On October 6, 1977, plaintiffs instituted this action alleging that the defendants failed to render proper operative and postoperative care in their treatment of plaintiff Joan Goddard for a hip ailment. Plaintiffs claim that as a result of that improper treatment, Mrs. Goddard contracted a serious infection, which ultimately caused deterioration necessitating replacement of the hip. The case was pretried in December, 1978 and was presented to a R. 4:21 panel in May, 1979. On July 16, 1979, the panel issued a decision in which it "unanimously determined that there is no basis for the claim of reasonable medical probability of a failure to adhere to proper medical standards of care required." Plaintiffs' subsequent motion for a panel rehearing was denied.

On February 25, 1980, plaintiffs attempted to amend their answers to interrogatories to include an additional expert witness, Dr. Richard Ball. Defendants moved to strike the addition

[90 NJ Page 442]

of another expert after the panel's unanimous finding had been announced. After a hearing on April 3, 1980, the judge who presided at that panel granted the motion to bar Dr. Ball's testimony. Plaintiffs successfully sought leave to appeal that interlocutory order to the Appellate Division, R. 2:2-4.

That court, with one judge dissenting, reversed the order barring Dr. Ball's testimony. 177 N.J. Super. at 325-26. The majority of the court below recognized, as did the R. 4:21 judge, that there is some conflict between the procedural requirement underlying the presentation of cases to R. 4:21 panels and the rule permitting amendment of answers to interrogatories up to twenty days before trial, R. 4:17-7. Unlike the R. 4:21 judge, however, the Appellate Division held that the R. 4:21 procedures did not preempt R. 4:17-7 and that therefore the plaintiffs in this case should have been permitted to amend their answers to interrogatories to name Dr. Ball as an expert. In reversing the order precluding Dr. Ball's testimony, however, the majority recommended that in the future,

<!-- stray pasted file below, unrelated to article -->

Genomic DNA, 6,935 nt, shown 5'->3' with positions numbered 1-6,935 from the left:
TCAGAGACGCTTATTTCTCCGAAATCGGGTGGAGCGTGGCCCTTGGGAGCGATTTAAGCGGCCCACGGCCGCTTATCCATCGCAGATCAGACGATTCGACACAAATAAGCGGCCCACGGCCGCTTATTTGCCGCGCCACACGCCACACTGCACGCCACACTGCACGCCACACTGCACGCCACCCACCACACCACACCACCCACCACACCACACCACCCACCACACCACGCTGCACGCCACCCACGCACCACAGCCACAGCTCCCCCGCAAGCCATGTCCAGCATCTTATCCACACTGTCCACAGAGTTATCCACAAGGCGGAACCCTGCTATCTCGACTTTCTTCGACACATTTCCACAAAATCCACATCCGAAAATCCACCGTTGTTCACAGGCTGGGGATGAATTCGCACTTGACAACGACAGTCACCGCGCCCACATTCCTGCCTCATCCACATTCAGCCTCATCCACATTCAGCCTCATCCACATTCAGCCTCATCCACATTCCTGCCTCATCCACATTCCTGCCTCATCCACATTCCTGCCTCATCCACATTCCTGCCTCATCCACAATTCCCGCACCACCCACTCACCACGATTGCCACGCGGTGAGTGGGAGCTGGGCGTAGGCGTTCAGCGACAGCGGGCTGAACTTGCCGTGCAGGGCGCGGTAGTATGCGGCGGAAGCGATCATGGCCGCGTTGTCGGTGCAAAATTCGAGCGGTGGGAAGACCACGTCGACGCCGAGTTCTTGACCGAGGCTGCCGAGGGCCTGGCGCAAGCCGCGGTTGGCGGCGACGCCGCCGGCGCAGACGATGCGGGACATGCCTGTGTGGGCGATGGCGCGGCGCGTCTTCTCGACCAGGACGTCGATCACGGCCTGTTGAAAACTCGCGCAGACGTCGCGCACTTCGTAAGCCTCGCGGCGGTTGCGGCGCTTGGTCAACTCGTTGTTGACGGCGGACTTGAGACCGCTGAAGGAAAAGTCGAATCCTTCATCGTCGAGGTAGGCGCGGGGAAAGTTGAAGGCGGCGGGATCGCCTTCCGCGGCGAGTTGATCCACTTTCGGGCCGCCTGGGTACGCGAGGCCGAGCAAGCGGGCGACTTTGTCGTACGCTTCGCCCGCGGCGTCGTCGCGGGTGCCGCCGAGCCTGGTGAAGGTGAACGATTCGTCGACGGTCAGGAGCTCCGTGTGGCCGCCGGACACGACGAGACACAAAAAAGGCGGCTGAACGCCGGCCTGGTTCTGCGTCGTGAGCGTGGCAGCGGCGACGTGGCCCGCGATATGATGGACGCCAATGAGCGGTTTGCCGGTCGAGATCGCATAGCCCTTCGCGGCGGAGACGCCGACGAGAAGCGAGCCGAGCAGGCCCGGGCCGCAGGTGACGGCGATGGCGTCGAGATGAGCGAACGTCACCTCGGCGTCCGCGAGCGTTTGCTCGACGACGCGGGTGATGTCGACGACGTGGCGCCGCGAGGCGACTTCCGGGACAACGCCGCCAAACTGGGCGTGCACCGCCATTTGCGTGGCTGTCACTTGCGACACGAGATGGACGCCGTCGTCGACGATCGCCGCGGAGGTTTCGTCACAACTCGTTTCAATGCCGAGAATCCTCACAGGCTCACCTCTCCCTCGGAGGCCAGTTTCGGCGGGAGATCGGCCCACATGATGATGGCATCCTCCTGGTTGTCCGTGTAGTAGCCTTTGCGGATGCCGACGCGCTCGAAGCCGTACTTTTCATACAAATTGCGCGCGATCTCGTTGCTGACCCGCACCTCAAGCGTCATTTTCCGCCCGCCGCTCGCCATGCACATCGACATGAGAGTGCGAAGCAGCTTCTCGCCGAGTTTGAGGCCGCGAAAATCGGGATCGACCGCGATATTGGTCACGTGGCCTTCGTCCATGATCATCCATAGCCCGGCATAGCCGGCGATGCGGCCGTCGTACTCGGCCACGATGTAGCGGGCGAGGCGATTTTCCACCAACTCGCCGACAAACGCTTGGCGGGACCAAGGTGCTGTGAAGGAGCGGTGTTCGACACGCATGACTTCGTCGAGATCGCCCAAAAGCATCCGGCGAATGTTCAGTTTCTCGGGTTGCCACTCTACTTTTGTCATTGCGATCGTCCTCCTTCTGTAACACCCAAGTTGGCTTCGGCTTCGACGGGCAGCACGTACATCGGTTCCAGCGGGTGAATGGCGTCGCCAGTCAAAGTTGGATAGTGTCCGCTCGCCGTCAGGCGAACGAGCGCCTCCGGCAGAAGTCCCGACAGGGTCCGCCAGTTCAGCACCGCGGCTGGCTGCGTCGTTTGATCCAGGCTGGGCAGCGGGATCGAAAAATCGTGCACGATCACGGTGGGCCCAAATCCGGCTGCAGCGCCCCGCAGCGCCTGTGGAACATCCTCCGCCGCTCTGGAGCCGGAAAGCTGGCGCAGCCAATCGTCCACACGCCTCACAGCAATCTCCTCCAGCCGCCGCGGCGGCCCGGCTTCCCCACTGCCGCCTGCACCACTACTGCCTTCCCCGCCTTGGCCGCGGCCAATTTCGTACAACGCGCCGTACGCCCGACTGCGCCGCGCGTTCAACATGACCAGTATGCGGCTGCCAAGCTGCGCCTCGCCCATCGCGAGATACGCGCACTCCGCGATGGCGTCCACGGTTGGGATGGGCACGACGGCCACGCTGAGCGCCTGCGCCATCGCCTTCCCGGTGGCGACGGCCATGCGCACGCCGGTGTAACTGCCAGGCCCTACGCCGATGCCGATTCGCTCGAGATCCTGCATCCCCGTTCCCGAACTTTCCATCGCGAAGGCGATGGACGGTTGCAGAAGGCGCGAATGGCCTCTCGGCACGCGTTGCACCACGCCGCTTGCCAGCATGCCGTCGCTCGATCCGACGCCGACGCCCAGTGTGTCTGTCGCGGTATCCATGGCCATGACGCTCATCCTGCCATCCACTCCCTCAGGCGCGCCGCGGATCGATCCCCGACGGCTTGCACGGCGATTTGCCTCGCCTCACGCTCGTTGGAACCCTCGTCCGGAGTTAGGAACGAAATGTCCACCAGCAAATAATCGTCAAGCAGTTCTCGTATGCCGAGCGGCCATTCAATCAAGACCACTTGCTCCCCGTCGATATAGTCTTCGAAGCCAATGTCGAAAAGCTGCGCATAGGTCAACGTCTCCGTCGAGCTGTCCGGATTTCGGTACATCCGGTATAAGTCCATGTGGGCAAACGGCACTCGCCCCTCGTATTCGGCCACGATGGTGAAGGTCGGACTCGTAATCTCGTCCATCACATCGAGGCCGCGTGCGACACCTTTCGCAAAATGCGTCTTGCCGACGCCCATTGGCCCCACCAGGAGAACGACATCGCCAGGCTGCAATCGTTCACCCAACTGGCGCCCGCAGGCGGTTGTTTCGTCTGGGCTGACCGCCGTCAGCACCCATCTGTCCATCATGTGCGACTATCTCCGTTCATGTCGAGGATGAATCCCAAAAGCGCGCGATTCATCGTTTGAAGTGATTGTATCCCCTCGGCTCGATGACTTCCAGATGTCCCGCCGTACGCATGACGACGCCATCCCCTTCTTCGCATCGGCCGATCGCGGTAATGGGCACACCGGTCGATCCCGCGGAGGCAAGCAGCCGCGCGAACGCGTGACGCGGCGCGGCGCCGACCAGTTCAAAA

the pretrial judge include in the R. 4:21-2(c) pretrial order a "day certain" before the panel hearing for furnishing all information about experts and their reports, with specific reference to R. 4:7-4(e)'s explicit sanction that "such order * * * provide that an expert or treating physician whose name or report is not so furnished shall not be permitted to testify at trial." [ Id. at 326.]

Although setting a "day certain" might achieve the right result, and although we encourage pretrial judges to adopt that procedure, we conclude that, at least where the panel's finding is unanimous, the failure to set a "day certain" should not permit the parties to invoke the liberal approach of R. 4:17-7 to the detriment of accomplishing the purpose of R. 4:21.*fn2 That purpose -- the early disposition of medical malpractice actions through discouraging baseless actions and encouraging early settlement -- is subverted if R. 4:21 is read to permit either party

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to correct the deficiencies of the case that was presented to the panel by naming a new expert after the panel hearing.

We hold therefore that after the panel has rendered a unanimous decision, the parties will not be permitted to amend their answers to interrogatories to name a new expert witness. Because this holding amounts to an exception to R. 4:17-7, the Rule will be amended in due course to correspond with today's decision.


Our holding that a new expert may not be offered after a unanimous panel decision would ordinarily bar Dr. Ball's testimony in this case. However, because of the understandable confusion that has existed as to the role of R. 4:17-7 after R. 4:21 hearings, plaintiffs in this case ought to be permitted to amend their answers to interrogatories to include Dr. Ball as an expert witness. That confusion may well have induced plaintiffs to be less diligent in locating this expert than they would have been had they been aware that his testimony would be barred after the panel's decision.

We have in the past applied holdings prospectively where the interest of justice so required. Jersey Shore Medical Center-Fitkin Hospital v. Baum's Estate, 84 N.J. 137 (1980); Darrow v. Hanover Twp, 58 N.J. 410 (1971). This is such a case. For that reason we affirm the judgment of the Appellate Division insofar as it permitted the naming of Dr. Ball as an additional expert. However, the policies underlying R. 4:21, set forth above, demand that plaintiffs not be permitted to use Dr. Ball's testimony simply to impeach the panel's decision. Therefore, in order that the purposes of the panel hearing not be subverted, we direct that the panel before which this case was presented be reconvened, that it consider Dr. Ball's report (and testimony, if plaintiffs decide to present it, see Nastri v. Franciosi, 185 N.J. Super. 447 (App.Div.1982)), and that it issue a new

[90 NJ Page 444]

determination based on specific findings of fact. Before the panel is reconvened, defendants should be afforded a reasonable time within which to depose Dr. Ball if that be their wish. To that extent the judgment below is modified, and as modified,

Affirmed. Costs to abide the event.